Categorisation of Key:smoothness values

While considering the discussion of the images in the smoothness Gallery, I realised there may be 2 conflicting ways of categorising the smoothness key values.

Before I added the “descriptions” column to the Values table in in early 2021 (discussion mostly on the talk page here), there were only some often inconsistent photos to illustrate the various values. My reasoning behind the descriptions is as follows: the “anchor” of categorisation should be the difference between the bad and very_bad categories: bad is usable by “robust wheels”, while very_bad is usable by “high clearance”. My interpretation of this is that very_bad is characterised by the presence of obstacles for which high clearance is needed, while bad doesn’t have such obstacles.
For highways that are better than very_bad, 4 categories are then available. From my own experience as a car driver, there are 3 kinds of road qualities: roads that are “no problem”, roads that are “starting to be a problem” and roads that are “a real problem”. They are characterised by the speed you can use on these roads: “full speed”, “careful speed” (still making good speed, but with increased attention and ready to press the brake pedal), and “snail’s pace” (slow down considerably because there’s real risk for damage to the suspension system, tyres, etc. but not the underside of the car). For the last one, bad can be tagged, intermediate for the intermediate one, while the “no problem” either good or excellent can be tagged (there is no practical difference between them for cars). good and excellent can then be used to make a distinction for small wheeled vehicles like skateboards and roller skates.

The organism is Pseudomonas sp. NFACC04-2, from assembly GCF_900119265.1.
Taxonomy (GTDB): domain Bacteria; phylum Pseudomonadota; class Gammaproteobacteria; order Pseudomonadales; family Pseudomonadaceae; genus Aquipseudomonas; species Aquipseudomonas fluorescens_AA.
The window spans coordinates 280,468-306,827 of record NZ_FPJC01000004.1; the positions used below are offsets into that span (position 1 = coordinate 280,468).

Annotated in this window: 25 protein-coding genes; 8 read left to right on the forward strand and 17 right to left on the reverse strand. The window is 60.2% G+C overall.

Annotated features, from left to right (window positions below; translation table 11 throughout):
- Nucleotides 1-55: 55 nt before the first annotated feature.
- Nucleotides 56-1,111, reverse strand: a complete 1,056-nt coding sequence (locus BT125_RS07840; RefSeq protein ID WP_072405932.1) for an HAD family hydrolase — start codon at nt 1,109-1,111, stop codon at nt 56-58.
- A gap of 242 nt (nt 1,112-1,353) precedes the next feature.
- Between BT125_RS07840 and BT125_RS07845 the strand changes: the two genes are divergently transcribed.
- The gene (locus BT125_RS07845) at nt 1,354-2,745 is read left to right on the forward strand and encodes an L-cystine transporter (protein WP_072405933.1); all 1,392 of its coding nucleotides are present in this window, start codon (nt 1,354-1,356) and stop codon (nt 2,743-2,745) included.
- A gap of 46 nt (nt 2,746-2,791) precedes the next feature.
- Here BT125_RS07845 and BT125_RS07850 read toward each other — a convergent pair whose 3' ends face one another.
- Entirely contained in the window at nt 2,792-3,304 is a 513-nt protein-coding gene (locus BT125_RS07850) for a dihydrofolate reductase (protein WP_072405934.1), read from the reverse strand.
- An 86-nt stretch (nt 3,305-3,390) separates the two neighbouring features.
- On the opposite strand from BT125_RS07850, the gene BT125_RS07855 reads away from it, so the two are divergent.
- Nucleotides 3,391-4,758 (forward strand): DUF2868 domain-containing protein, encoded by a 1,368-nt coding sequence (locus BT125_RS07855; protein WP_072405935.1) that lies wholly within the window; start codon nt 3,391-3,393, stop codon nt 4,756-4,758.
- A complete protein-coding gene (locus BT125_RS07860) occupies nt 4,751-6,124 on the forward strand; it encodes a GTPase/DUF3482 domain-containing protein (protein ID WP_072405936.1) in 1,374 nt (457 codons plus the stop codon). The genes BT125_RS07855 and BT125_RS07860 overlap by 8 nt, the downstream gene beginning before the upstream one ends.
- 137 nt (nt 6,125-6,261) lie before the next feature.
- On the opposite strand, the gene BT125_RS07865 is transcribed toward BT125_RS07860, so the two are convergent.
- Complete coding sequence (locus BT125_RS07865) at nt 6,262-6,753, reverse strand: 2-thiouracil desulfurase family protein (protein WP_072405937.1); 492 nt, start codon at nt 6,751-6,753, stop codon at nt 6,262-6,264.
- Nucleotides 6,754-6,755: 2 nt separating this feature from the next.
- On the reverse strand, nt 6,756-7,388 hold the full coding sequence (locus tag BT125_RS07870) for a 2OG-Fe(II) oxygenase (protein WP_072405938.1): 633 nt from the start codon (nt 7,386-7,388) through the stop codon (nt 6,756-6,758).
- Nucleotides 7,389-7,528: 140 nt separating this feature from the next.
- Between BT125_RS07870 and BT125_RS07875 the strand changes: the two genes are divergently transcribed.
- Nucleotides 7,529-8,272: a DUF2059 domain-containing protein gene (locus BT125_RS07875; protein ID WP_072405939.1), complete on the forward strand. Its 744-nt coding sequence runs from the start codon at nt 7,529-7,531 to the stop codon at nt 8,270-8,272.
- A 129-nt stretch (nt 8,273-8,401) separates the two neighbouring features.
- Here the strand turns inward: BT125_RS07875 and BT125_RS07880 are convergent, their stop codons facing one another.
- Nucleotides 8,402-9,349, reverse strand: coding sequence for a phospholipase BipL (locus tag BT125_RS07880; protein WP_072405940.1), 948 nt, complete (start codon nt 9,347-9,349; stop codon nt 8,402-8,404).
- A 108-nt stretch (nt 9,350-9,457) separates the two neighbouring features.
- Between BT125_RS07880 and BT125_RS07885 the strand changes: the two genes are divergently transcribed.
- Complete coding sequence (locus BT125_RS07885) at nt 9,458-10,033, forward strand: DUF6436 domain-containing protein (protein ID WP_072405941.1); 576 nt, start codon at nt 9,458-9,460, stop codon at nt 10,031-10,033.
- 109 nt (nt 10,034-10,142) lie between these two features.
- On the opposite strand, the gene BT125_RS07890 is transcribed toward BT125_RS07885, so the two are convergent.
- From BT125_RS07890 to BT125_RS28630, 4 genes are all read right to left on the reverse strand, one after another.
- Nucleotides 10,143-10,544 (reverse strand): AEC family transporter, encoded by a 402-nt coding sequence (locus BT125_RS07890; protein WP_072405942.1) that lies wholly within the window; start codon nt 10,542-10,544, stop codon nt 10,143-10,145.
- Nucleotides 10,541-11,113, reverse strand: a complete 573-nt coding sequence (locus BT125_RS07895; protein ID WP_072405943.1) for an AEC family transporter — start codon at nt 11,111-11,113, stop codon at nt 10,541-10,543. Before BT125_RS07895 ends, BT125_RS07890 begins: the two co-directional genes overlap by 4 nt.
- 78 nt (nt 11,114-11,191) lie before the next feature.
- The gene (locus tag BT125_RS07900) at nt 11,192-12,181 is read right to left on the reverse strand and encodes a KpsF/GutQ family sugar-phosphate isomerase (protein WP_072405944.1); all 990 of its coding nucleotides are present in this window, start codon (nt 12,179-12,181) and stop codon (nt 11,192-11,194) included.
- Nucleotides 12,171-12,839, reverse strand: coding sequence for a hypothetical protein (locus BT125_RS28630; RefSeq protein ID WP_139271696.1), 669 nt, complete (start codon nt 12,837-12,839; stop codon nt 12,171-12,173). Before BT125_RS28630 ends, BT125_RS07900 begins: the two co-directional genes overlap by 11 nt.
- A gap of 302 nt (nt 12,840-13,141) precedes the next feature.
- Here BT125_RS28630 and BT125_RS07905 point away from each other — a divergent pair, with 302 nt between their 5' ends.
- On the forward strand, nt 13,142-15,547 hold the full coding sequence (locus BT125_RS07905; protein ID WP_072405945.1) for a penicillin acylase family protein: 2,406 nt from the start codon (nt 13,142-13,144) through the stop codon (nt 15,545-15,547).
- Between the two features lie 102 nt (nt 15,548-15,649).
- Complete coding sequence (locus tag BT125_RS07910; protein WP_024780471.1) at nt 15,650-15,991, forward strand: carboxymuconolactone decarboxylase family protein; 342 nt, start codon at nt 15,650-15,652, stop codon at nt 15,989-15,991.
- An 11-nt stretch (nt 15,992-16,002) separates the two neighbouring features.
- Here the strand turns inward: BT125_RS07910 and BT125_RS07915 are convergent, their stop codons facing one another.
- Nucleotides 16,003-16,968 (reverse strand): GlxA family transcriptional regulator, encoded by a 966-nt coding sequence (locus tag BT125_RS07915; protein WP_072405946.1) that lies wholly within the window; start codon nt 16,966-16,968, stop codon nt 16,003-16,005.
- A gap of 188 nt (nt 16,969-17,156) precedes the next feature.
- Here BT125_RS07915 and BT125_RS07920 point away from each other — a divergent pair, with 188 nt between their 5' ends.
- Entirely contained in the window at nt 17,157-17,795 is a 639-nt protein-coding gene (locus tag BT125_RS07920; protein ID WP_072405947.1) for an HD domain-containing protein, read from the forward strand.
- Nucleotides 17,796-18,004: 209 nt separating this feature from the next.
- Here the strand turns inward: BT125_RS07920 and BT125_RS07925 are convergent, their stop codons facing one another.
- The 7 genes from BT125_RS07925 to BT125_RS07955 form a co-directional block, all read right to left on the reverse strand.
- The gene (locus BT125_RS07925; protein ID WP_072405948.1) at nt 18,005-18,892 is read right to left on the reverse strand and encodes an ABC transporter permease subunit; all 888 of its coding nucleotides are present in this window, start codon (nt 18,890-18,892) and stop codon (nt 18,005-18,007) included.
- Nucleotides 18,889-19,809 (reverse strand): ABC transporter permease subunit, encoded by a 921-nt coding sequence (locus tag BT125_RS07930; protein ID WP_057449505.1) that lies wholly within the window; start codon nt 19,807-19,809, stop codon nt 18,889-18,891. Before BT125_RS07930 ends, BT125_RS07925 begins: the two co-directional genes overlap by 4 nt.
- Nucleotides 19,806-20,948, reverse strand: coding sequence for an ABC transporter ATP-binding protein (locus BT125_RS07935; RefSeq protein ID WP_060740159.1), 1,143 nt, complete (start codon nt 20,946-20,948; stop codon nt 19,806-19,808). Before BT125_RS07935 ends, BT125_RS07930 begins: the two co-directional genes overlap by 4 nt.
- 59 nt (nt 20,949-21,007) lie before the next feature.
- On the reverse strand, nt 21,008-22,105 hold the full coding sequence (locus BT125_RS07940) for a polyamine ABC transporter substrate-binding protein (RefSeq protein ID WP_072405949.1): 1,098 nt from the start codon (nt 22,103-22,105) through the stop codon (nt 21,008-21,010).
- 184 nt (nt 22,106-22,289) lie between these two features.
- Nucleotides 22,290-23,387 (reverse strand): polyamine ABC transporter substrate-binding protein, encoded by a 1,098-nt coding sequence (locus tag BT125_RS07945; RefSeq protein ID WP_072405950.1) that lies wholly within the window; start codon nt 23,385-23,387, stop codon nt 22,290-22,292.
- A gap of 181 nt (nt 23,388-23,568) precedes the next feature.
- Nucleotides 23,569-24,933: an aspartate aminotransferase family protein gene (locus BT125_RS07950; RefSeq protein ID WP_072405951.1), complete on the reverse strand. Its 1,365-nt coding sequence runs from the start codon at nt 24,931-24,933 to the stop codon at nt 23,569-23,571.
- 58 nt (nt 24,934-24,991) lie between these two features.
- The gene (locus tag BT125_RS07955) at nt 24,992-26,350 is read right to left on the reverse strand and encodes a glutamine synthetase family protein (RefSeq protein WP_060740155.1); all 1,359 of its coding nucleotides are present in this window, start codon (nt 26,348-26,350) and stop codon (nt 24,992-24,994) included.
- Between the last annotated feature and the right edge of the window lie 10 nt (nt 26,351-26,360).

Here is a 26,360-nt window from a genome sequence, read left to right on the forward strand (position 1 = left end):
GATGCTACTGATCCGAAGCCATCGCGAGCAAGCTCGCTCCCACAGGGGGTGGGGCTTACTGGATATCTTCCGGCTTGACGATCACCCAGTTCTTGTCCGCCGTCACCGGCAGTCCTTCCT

The makers of the gallery at Berlin/Verkehrswende/smoothness - OpenStreetMap Wiki (translation here) appear to have used a different categorisation where very_bad isn’t as bad as what I had in mind, while I would hardly slow down for the surfaces shown in the bad column. The table has been developed for urban use, where high clearance is hardly ever needed, so maybe that’s why the photos in the very_bad column don’t show obstacles for which high clearance is needed (except for the very_bad asphalt one, maybe). @Supaplex030 you uploaded most of those photos, can you enlighten us on the reasoning behind the categorisation? Or anyone else who took part in its development?

The smoothness Gallery is using many photos from the Berlin Verkehrswende table, which were then used for the smoothness quest in StreetComplete.

I would like to start a discussion on how to resolve the divergence between the two categorisation approaches.

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